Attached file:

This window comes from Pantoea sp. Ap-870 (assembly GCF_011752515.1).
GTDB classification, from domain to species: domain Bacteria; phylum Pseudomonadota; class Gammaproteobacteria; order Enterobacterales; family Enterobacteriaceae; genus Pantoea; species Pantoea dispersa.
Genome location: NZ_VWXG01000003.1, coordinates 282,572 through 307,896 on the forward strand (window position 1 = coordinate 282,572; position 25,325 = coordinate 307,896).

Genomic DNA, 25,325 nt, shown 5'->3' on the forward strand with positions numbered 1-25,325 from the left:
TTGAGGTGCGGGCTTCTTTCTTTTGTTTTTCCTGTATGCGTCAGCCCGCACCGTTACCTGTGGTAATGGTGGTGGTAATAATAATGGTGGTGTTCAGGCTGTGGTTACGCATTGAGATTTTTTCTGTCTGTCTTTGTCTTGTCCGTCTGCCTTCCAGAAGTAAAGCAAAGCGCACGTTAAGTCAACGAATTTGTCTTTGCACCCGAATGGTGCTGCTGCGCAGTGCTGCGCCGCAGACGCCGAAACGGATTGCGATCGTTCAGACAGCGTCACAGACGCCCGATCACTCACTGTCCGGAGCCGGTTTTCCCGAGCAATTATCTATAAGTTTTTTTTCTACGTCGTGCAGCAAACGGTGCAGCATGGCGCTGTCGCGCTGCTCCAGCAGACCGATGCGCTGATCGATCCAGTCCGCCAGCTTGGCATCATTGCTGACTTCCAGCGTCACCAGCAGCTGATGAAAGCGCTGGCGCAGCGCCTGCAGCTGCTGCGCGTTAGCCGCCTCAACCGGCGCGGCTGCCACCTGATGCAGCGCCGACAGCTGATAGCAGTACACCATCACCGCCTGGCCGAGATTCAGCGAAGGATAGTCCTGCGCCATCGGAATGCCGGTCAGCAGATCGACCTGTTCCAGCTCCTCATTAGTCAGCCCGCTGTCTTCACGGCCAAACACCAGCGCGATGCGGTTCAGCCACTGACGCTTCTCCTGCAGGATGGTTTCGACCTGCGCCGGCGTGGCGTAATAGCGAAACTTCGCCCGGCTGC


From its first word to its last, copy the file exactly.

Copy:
This window comes from Pantoea sp. Ap-870 (assembly GCF_011752515.1).
GTDB classification, from domain to species: domain Bacteria; phylum Pseudomonadota; class Gammaproteobacteria; order Enterobacterales; family Enterobacteriaceae; genus Pantoea; species Pantoea dispersa.
Genome location: NZ_VWXG01000003.1, coordinates 282,572 through 307,896 on the forward strand (window position 1 = coordinate 282,572; position 25,325 = coordinate 307,896).

Genomic DNA, 25,325 nt, shown 5'->3' on the forward strand with positions numbered 1-25,325 from the left:
TTGAGGTGCGGGCTTCTTTCTTTTGTTTTTCCTGTATGCGTCAGCCCGCACCGTTACCTGTGGTAATGGTGGTGGTAATAATAATGGTGGTGTTCAGGCTGTGGTTACGCATTGAGATTTTTTCTGTCTGTCTTTGTCTTGTCCGTCTGCCTTCCAGAAGTAAAGCAAAGCGCACGTTAAGTCAACGAATTTGTCTTTGCACCCGAATGGTGCTGCTGCGCAGTGCTGCGCCGCAGACGCCGAAACGGATTGCGATCGTTCAGACAGCGTCACAGACGCCCGATCACTCACTGTCCGGAGCCGGTTTTCCCGAGCAATTATCTATAAGTTTTTTTTCTACGTCGTGCAGCAAACGGTGCAGCATGGCGCTGTCGCGCTGCTCCAGCAGACCGATGCGCTGATCGATCCAGTCCGCCAGCTTGGCATCATTGCTGACTTCCAGCGTCACCAGCAGCTGATGAAAGCGCTGGCGCAGCGCCTGCAGCTGCTGCGCGTTAGCCGCCTCAACCGGCGCGGCTGCCACCTGATGCAGCGCCGACAGCTGATAGCAGTACACCATCACCGCCTGGCCGAGATTCAGCGAAGGATAGTCCTGCGCCATCGGAATGCCGGTCAGCAGATCGACCTGTTCCAGCTCCTCATTAGTCAGCCCGCTGTCTTCACGGCCAAACACCAGCGCGATGCGGTTCAGCCACTGACGCTTCTCCTGCAGGATGGTTTCGACCTGCGCCGGCGTGGCGTAATAGCGAAACTTCGCCCGGCTGC